A relatively new federal safety regulation to keep tired truck drivers off the road was found to be working in one respect, but not accomplishing its main goal: preventing commercial truck crashes.
Driving a commercial truck, especially long-haul trucking, can be exhausting. Long trips challenge the body and the mind.
Federal Hours of Service rules have existed for many years. Their objective is to make sure truckers get proper rest so they are mentally and physically sharp behind the wheel. Fatigued truck drivers have caused catastrophic accidents.
Truck Driver Hours of Service Rules
Provisions of the HOS rules include:
· Truck drivers cannot drive after 60 hours over seven consecutive days
· Truck drivers can drive a maximum of 11 hours after 10 consecutive hours off the job
· Truck drivers must rest for 30 minutes after driving eight hours
Truck drivers record their driving and rest periods for law enforcement to check. Up until a few years ago, truckers used paper log books – which are easily falsified – to record their resting and driving times.
In December 2017 the federal government enacted the Electronic Logging Device mandate, requiring drivers to ditch the paper log books in favor of computerized devices. The assumption was that more truckers would adhere to the HOS rules since they no longer had an easy workaround.
And if more truckers were getting more rest there would be fewer fatal truck accidents.
Last year researchers examined the effects of the ELD mandate. They concluded it was not working as intended; in fact, just the opposite. They documented an increase in truck crashes following the ELD mandate.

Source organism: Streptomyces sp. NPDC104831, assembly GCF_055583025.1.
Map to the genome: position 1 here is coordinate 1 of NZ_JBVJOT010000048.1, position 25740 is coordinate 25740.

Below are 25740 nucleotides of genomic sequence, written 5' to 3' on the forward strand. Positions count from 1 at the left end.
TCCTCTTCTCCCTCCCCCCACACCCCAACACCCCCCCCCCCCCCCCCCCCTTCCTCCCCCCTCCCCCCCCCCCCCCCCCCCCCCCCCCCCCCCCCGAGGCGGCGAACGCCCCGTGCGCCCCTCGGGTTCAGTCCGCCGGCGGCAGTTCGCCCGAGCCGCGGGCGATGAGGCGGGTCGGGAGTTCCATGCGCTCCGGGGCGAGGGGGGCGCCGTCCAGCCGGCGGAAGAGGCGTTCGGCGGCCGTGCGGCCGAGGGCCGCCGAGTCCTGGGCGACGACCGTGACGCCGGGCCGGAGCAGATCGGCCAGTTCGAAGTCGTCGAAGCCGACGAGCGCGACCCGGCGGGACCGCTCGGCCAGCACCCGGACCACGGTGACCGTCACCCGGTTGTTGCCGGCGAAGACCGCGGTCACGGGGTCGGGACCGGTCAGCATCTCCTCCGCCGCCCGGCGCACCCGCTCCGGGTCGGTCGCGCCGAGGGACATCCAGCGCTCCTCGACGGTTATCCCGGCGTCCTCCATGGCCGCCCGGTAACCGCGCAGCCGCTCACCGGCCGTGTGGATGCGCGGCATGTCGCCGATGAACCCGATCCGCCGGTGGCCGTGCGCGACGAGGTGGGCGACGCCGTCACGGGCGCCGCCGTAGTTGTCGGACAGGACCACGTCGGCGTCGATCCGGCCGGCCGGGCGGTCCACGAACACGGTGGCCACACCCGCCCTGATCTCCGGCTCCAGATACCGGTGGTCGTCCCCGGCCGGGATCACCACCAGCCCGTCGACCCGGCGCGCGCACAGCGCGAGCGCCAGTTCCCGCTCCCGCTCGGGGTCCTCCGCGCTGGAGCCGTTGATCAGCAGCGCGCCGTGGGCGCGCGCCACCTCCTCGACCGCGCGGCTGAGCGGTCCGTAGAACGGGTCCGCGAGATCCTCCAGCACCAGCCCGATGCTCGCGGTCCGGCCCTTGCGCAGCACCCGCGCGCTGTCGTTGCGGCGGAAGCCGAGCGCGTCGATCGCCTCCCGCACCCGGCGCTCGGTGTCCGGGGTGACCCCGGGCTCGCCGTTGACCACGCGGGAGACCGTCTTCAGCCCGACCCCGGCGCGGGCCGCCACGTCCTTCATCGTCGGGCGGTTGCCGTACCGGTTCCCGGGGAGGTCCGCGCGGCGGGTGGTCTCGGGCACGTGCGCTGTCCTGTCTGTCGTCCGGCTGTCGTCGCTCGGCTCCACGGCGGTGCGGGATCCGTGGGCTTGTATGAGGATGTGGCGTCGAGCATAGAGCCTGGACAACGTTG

The study (“Unintended Responses To IT-Enabled Monitoring: The Case of the Electronic Logging Device Mandate”) was published July 2020 by the Journal of Operations Management.
Using federal data, the study identified the mandate’s impact on three truck-safety issues:
· How well truck drivers adhered to the federal regulation
· The number of truck crashes since the ELD mandate went into effect
· Frequency of unsafe truck driving behavior following the ELD mandate
More Speeding Truck Drivers Increase Crashes
Researchers determined the mandate has more truck drivers honestly reporting their service hours. This is particularly true of smaller fleet operations, as most large ones – companies with more than 50,000 trucks – already were using electronic logging devices.
However, they also determined the number of truck accidents increased since the ELD mandate, especially by small carriers. Companies with two to 20 trucks, for example, saw a 9% increase in truck crashes.
By examining driving infractions, the researchers concluded that unsafe truck driver behavior increased as well. The increase was greater for the smaller trucking companies that were not using electronic logging devices prior to the mandate.
The ELD mandate forces truck drivers to adhere to safer driving limits, but more of them are driving faster to meet work demands. Researchers concluded that this rise in unsafe truck driving – such as speeding – caused the increase in truck crashes.
If you lost a loved one in a crash with a commercial truck, an experienced truck accident attorney can investigate on your behalf to determine if speeding, fatigue or other careless truck driver behavior was responsible.
The choice of a lawyer is an important decision that should not be based solely on advertisements.
Authored by Gray Ritter Graham, posted in Blog January 5, 2022